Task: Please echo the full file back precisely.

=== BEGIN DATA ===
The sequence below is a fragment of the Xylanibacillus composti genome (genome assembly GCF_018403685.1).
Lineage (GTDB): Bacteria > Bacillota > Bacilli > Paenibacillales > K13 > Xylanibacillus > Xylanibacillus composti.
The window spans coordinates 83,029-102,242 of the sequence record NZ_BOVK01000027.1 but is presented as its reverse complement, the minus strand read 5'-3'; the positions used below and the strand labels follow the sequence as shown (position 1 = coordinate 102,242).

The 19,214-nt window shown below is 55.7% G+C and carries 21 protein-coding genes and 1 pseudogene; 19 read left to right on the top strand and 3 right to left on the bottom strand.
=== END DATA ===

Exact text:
The sequence below is a fragment of the Xylanibacillus composti genome (genome assembly GCF_018403685.1).
Lineage (GTDB): Bacteria > Bacillota > Bacilli > Paenibacillales > K13 > Xylanibacillus > Xylanibacillus composti.
The window spans coordinates 83,029-102,242 of the sequence record NZ_BOVK01000027.1 but is presented as its reverse complement, the minus strand read 5'-3'; the positions used below and the strand labels follow the sequence as shown (position 1 = coordinate 102,242).

The 19,214-nt window shown below is 55.7% G+C and carries 21 protein-coding genes and 1 pseudogene; 19 read left to right on the top strand and 3 right to left on the bottom strand.